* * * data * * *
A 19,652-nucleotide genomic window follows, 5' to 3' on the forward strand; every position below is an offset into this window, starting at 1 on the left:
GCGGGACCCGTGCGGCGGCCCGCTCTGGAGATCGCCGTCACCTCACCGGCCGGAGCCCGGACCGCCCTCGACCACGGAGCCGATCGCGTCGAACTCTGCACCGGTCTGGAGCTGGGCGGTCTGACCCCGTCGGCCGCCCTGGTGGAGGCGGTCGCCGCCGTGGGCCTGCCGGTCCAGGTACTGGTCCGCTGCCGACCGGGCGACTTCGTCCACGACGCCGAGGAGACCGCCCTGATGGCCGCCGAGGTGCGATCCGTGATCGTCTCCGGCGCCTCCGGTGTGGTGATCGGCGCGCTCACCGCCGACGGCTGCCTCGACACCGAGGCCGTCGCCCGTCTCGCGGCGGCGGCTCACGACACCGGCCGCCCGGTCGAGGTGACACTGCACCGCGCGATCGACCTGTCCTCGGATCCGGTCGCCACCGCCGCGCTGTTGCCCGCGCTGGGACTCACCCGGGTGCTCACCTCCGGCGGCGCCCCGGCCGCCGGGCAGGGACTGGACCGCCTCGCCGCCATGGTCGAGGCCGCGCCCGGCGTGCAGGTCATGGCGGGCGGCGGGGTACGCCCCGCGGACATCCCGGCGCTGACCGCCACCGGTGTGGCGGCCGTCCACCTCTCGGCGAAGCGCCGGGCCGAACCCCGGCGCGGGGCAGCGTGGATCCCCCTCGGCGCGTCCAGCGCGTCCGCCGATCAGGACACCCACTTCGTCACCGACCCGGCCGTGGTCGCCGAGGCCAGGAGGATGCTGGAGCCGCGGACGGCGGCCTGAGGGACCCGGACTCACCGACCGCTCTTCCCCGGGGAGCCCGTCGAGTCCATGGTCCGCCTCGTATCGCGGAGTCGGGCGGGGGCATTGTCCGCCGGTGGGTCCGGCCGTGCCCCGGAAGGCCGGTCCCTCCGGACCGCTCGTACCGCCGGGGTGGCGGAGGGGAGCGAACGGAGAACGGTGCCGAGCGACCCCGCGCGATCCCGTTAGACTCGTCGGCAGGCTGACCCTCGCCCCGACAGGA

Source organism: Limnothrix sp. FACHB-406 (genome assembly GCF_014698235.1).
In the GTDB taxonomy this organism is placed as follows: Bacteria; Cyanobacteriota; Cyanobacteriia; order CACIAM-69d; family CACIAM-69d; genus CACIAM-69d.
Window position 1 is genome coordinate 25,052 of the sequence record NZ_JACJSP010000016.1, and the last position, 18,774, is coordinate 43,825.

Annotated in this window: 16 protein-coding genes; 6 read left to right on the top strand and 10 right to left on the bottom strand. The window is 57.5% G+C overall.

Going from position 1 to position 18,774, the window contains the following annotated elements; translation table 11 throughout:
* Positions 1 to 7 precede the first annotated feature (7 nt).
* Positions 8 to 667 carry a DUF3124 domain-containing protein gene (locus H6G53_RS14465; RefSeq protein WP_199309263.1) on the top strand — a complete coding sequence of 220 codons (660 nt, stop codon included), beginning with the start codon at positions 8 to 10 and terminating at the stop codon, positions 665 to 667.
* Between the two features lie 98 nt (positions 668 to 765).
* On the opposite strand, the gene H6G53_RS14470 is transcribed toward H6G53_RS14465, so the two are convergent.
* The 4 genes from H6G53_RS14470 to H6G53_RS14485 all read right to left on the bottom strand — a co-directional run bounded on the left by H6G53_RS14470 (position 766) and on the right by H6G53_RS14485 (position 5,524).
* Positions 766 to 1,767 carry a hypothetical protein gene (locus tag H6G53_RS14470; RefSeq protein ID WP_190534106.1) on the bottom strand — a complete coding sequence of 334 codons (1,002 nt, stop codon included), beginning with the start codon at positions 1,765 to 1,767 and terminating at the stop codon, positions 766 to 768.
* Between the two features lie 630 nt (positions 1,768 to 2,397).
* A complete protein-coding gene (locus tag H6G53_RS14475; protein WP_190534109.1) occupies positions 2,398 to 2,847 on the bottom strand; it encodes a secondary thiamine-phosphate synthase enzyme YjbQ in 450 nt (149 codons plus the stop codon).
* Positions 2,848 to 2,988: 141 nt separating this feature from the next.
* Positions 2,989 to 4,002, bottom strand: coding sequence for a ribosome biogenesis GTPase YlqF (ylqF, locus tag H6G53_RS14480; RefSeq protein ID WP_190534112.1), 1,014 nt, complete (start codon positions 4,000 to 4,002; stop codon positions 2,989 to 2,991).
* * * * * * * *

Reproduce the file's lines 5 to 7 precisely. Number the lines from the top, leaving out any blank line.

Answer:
Window position 1 is genome coordinate 25,052 of the sequence record NZ_JACJSP010000016.1, and the last position, 18,774, is coordinate 43,825.

Annotated in this window: 16 protein-coding genes; 6 read left to right on the top strand and 10 right to left on the bottom strand. The window is 57.5% G+C overall.

Going from position 1 to position 18,774, the window contains the following annotated elements; translation table 11 throughout: